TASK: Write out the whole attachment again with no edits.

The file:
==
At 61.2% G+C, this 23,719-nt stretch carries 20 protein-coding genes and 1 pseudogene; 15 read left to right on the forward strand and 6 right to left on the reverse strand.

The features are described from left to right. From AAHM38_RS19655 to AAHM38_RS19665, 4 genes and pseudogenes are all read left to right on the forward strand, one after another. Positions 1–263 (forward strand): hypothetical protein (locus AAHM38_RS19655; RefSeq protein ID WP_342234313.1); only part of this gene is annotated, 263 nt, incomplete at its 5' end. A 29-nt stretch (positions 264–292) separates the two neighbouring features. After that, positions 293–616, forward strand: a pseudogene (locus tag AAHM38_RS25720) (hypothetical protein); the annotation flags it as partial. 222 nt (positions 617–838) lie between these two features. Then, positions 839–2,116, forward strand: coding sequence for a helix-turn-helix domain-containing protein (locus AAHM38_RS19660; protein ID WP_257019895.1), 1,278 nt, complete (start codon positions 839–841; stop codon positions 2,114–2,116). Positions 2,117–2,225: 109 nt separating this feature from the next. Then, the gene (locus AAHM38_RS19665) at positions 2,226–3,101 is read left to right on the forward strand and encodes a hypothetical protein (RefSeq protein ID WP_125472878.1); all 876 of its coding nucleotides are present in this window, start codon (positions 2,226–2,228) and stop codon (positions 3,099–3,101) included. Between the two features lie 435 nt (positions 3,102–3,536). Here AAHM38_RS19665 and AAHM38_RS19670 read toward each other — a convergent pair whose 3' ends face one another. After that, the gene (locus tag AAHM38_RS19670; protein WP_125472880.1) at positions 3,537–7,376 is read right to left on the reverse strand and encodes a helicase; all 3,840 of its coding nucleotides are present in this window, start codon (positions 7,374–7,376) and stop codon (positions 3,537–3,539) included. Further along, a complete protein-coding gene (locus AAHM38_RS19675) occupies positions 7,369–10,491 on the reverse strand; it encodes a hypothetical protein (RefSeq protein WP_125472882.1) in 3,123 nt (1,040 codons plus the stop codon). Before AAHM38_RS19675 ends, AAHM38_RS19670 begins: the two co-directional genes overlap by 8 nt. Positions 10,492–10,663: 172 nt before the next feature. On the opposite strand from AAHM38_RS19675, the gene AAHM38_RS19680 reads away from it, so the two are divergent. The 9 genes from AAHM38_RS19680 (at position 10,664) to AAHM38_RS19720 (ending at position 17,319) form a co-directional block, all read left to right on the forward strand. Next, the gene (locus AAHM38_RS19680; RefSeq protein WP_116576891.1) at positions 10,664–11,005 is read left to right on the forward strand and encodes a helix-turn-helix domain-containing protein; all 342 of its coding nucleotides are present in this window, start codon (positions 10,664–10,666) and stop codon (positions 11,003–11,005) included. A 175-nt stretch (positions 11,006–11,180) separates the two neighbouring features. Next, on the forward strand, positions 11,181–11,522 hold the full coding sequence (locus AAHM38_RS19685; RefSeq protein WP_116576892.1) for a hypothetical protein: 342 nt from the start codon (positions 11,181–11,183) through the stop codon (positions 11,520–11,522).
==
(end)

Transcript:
At 61.2% G+C, this 23,719-nt stretch carries 20 protein-coding genes and 1 pseudogene; 15 read left to right on the forward strand and 6 right to left on the reverse strand.

The features are described from left to right. From AAHM38_RS19655 to AAHM38_RS19665, 4 genes and pseudogenes are all read left to right on the forward strand, one after another. Positions 1–263 (forward strand): hypothetical protein (locus AAHM38_RS19655; RefSeq protein ID WP_342234313.1); only part of this gene is annotated, 263 nt, incomplete at its 5' end. A 29-nt stretch (positions 264–292) separates the two neighbouring features. After that, positions 293–616, forward strand: a pseudogene (locus tag AAHM38_RS25720) (hypothetical protein); the annotation flags it as partial. 222 nt (positions 617–838) lie between these two features. Then, positions 839–2,116, forward strand: coding sequence for a helix-turn-helix domain-containing protein (locus AAHM38_RS19660; protein ID WP_257019895.1), 1,278 nt, complete (start codon positions 839–841; stop codon positions 2,114–2,116). Positions 2,117–2,225: 109 nt separating this feature from the next. Then, the gene (locus AAHM38_RS19665) at positions 2,226–3,101 is read left to right on the forward strand and encodes a hypothetical protein (RefSeq protein ID WP_125472878.1); all 876 of its coding nucleotides are present in this window, start codon (positions 2,226–2,228) and stop codon (positions 3,099–3,101) included. Between the two features lie 435 nt (positions 3,102–3,536). Here AAHM38_RS19665 and AAHM38_RS19670 read toward each other — a convergent pair whose 3' ends face one another. After that, the gene (locus tag AAHM38_RS19670; protein WP_125472880.1) at positions 3,537–7,376 is read right to left on the reverse strand and encodes a helicase; all 3,840 of its coding nucleotides are present in this window, start codon (positions 7,374–7,376) and stop codon (positions 3,537–3,539) included. Further along, a complete protein-coding gene (locus AAHM38_RS19675) occupies positions 7,369–10,491 on the reverse strand; it encodes a hypothetical protein (RefSeq protein WP_125472882.1) in 3,123 nt (1,040 codons plus the stop codon). Before AAHM38_RS19675 ends, AAHM38_RS19670 begins: the two co-directional genes overlap by 8 nt. Positions 10,492–10,663: 172 nt before the next feature. On the opposite strand from AAHM38_RS19675, the gene AAHM38_RS19680 reads away from it, so the two are divergent. The 9 genes from AAHM38_RS19680 (at position 10,664) to AAHM38_RS19720 (ending at position 17,319) form a co-directional block, all read left to right on the forward strand. Next, the gene (locus AAHM38_RS19680; RefSeq protein WP_116576891.1) at positions 10,664–11,005 is read left to right on the forward strand and encodes a helix-turn-helix domain-containing protein; all 342 of its coding nucleotides are present in this window, start codon (positions 10,664–10,666) and stop codon (positions 11,003–11,005) included. A 175-nt stretch (positions 11,006–11,180) separates the two neighbouring features. Next, on the forward strand, positions 11,181–11,522 hold the full coding sequence (locus AAHM38_RS19685; RefSeq protein WP_116576892.1) for a hypothetical protein: 342 nt from the start codon (positions 11,181–11,183) through the stop codon (positions 11,520–11,522).